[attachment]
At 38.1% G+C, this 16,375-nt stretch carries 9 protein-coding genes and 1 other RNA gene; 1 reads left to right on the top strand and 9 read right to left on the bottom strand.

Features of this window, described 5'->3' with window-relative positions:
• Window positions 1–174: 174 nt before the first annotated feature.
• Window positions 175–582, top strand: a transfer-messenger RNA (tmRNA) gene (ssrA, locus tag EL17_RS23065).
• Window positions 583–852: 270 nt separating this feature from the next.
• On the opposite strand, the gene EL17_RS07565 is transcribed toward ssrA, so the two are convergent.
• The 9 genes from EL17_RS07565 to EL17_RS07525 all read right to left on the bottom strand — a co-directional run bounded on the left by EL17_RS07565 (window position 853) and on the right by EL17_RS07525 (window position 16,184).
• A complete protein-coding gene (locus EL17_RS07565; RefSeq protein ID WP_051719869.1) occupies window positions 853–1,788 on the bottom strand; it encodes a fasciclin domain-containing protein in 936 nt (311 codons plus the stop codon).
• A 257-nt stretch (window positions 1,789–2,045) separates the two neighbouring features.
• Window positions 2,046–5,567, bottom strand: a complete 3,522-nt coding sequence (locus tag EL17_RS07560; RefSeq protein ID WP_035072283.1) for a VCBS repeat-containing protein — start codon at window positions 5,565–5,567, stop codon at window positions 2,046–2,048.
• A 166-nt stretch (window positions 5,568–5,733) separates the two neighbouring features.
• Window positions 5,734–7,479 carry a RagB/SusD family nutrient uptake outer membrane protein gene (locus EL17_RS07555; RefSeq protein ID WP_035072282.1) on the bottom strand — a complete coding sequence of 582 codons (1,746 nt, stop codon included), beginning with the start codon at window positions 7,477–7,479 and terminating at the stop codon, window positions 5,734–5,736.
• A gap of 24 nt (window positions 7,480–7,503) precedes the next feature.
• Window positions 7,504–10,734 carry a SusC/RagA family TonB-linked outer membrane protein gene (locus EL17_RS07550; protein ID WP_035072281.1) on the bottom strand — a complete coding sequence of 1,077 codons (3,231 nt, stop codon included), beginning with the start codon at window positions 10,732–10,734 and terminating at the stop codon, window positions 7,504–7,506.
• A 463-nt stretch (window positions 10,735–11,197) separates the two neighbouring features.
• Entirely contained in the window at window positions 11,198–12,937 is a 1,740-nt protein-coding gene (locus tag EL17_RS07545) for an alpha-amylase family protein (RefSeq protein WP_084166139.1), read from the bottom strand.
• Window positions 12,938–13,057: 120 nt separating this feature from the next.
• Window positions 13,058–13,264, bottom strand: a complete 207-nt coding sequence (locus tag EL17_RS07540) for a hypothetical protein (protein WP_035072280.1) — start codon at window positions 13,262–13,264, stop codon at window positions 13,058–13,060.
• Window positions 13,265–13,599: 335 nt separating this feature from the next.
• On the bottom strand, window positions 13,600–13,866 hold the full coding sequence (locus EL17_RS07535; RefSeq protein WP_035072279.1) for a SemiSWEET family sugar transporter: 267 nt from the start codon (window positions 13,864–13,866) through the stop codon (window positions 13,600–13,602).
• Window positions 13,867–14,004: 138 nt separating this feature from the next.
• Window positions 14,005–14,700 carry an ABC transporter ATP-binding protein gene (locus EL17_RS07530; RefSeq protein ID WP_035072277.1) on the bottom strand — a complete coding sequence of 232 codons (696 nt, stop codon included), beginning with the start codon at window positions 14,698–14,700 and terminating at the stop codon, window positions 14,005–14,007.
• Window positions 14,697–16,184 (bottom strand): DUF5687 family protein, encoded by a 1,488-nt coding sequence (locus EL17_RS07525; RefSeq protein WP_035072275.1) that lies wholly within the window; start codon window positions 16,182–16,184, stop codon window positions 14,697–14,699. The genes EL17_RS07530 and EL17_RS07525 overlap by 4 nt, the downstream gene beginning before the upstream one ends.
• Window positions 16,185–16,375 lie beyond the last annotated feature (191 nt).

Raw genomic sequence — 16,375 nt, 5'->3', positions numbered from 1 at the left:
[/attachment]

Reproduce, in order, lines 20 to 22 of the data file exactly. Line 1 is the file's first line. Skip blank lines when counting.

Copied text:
• On the bottom strand, window positions 13,600–13,866 hold the full coding sequence (locus EL17_RS07535; RefSeq protein WP_035072279.1) for a SemiSWEET family sugar transporter: 267 nt from the start codon (window positions 13,864–13,866) through the stop codon (window positions 13,600–13,602).
• Window positions 13,867–14,004: 138 nt separating this feature from the next.
• Window positions 14,005–14,700 carry an ABC transporter ATP-binding protein gene (locus EL17_RS07530; RefSeq protein ID WP_035072277.1) on the bottom strand — a complete coding sequence of 232 codons (696 nt, stop codon included), beginning with the start codon at window positions 14,698–14,700 and terminating at the stop codon, window positions 14,005–14,007.